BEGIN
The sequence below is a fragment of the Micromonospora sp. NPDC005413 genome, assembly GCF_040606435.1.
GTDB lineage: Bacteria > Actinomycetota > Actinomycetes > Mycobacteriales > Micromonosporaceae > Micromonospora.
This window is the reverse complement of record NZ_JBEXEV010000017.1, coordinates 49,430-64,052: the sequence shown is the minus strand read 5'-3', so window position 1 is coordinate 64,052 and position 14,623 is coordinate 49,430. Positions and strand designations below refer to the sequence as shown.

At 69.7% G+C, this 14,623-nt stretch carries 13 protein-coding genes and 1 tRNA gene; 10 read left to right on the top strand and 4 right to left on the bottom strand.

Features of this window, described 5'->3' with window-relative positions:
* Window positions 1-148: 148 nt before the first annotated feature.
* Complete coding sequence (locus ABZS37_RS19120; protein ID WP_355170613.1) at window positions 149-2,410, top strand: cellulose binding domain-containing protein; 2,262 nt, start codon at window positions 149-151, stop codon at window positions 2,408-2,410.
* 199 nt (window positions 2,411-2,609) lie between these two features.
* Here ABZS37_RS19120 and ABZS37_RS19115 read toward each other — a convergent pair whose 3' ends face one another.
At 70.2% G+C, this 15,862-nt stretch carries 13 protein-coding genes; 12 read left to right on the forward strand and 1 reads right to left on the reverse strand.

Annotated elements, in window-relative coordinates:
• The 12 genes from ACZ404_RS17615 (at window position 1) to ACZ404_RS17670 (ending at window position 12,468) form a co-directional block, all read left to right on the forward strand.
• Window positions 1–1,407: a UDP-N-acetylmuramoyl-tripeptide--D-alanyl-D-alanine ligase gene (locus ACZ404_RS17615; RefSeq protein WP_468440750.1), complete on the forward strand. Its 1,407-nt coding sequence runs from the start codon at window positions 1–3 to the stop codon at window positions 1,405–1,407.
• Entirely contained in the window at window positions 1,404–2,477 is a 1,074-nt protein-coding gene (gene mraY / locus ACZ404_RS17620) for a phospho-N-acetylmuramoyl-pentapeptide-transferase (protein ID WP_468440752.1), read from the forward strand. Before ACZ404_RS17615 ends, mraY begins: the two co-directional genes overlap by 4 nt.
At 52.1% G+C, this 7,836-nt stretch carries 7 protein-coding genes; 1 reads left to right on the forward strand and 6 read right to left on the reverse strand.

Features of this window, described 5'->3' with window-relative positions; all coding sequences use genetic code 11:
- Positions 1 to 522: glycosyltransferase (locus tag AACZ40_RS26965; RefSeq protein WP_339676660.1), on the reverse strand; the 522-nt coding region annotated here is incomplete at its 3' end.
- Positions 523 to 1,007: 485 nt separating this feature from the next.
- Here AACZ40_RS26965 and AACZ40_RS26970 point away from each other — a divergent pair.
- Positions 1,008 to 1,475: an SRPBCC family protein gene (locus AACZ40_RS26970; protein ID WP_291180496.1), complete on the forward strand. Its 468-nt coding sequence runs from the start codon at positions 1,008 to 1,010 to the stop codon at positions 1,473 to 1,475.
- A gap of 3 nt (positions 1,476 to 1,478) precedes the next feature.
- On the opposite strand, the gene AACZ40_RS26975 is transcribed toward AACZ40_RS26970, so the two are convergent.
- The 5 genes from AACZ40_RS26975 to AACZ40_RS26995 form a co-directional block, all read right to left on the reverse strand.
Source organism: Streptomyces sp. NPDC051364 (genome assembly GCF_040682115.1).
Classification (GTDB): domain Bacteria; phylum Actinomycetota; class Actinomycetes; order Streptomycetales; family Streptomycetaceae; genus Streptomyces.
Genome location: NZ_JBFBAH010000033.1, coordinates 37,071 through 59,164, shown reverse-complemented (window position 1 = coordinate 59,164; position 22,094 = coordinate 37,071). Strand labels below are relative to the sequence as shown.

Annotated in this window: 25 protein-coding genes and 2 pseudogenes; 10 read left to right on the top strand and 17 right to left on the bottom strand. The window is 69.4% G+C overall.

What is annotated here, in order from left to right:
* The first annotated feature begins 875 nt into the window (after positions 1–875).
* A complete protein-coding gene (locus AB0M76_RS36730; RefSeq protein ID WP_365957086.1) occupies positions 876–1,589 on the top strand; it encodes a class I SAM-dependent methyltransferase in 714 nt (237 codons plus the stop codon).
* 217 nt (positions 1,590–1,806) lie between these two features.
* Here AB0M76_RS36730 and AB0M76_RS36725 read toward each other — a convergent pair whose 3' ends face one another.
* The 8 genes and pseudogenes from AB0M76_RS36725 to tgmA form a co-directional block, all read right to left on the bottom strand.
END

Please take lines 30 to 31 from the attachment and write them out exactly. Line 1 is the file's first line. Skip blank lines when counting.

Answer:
* A complete protein-coding gene (locus AB0M76_RS36730; RefSeq protein ID WP_365957086.1) occupies positions 876–1,589 on the top strand; it encodes a class I SAM-dependent methyltransferase in 714 nt (237 codons plus the stop codon).
* 217 nt (positions 1,590–1,806) lie between these two features.